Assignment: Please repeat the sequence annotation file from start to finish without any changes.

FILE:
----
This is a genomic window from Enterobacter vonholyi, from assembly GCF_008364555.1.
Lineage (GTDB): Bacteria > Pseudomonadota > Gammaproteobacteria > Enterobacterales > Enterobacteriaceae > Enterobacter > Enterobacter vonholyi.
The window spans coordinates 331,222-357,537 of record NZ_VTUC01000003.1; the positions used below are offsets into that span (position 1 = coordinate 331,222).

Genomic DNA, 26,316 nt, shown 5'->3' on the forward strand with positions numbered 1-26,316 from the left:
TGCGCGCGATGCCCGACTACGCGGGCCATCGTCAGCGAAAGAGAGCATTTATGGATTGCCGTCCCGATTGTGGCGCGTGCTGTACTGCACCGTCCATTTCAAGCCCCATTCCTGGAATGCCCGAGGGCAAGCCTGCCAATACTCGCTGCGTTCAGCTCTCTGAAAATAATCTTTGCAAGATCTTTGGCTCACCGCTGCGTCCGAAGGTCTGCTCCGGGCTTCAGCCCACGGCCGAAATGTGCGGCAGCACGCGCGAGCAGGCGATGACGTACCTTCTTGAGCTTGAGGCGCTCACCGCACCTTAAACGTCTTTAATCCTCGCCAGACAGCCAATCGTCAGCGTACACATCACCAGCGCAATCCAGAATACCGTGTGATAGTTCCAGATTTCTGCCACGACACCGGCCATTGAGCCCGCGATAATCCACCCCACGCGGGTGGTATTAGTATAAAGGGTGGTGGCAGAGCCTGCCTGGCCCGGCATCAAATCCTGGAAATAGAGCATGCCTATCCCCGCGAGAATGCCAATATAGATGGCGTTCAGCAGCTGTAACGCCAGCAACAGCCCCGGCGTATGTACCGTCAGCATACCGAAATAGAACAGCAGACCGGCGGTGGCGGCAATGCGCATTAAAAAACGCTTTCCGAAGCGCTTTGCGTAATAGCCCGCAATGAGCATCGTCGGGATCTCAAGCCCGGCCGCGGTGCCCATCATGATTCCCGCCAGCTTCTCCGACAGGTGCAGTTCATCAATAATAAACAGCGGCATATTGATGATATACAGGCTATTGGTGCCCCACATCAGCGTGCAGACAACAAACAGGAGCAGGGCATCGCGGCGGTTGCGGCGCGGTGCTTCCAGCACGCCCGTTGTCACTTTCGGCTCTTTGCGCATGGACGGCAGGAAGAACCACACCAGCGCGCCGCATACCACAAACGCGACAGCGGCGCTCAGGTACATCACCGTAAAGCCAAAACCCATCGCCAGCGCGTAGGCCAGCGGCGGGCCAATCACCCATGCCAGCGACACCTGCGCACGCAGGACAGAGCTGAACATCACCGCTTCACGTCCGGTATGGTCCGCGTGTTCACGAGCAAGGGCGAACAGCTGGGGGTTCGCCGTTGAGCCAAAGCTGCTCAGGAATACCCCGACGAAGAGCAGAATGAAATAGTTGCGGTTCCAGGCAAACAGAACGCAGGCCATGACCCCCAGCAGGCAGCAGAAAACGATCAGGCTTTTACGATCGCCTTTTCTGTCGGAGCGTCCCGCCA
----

This is a genomic window from Enterobacter vonholyi, from assembly GCF_008364555.1.
Lineage (GTDB): Bacteria > Pseudomonadota > Gammaproteobacteria > Enterobacterales > Enterobacteriaceae > Enterobacter > Enterobacter vonholyi.
The window spans coordinates 331,222-357,537 of record NZ_VTUC01000003.1; the positions used below are offsets into that span (position 1 = coordinate 331,222).

Genomic DNA, 26,316 nt, shown 5'->3' on the forward strand with positions numbered 1-26,316 from the left:
TGCGCGCGATGCCCGACTACGCGGGCCATCGTCAGCGAAAGAGAGCATTTATGGATTGCCGTCCCGATTGTGGCGCGTGCTGTACTGCACCGTCCATTTCAAGCCCCATTCCTGGAATGCCCGAGGGCAAGCCTGCCAATACTCGCTGCGTTCAGCTCTCTGAAAATAATCTTTGCAAGATCTTTGGCTCACCGCTGCGTCCGAAGGTCTGCTCCGGGCTTCAGCCCACGGCCGAAATGTGCGGCAGCACGCGCGAGCAGGCGATGACGTACCTTCTTGAGCTTGAGGCGCTCACCGCACCTTAAACGTCTTTAATCCTCGCCAGACAGCCAATCGTCAGCGTACACATCACCAGCGCAATCCAGAATACCGTGTGATAGTTCCAGATTTCTGCCACGACACCGGCCATTGAGCCCGCGATAATCCACCCCACGCGGGTGGTATTAGTATAAAGGGTGGTGGCAGAGCCTGCCTGGCCCGGCATCAAATCCTGGAAATAGAGCATGCCTATCCCCGCGAGAATGCCAATATAGATGGCGTTCAGCAGCTGTAACGCCAGCAACAGCCCCGGCGTATGTACCGTCAGCATACCGAAATAGAACAGCAGACCGGCGGTGGCGGCAATGCGCATTAAAAAACGCTTTCCGAAGCGCTTTGCGTAATAGCCCGCAATGAGCATCGTCGGGATCTCAAGCCCGGCCGCGGTGCCCATCATGATTCCCGCCAGCTTCTCCGACAGGTGCAGTTCATCAATAATAAACAGCGGCATATTGATGATATACAGGCTATTGGTGCCCCACATCAGCGTGCAGACAACAAACAGGAGCAGGGCATCGCGGCGGTTGCGGCGCGGTGCTTCCAGCACGCCCGTTGTCACTTTCGGCTCTTTGCGCATGGACGGCAGGAAGAACCACACCAGCGCGCCGCATACCACAAACGCGACAGCGGCGCTCAGGTACATCACCGTAAAGCCAAAACCCATCGCCAGCGCGTAGGCCAGCGGCGGGCCAATCACCCATGCCAGCGACACCTGCGCACGCAGGACAGAGCTGAACATCACCGCTTCACGTCCGGTATGGTCCGCGTGTTCACGAGCAAGGGCGAACAGCTGGGGGTTCGCCGTTGAGCCAAAGCTGCTCAGGAATACCCCGACGAAGAGCAGAATGAAATAGTTGCGGTTCCAGGCAAACAGAACGCAGGCCATGACCCCCAGCAGGCAGCAGAAAACGATCAGGCTTTTACGATCGCCTTTTCTGTCGGAGCGTCCCGCCA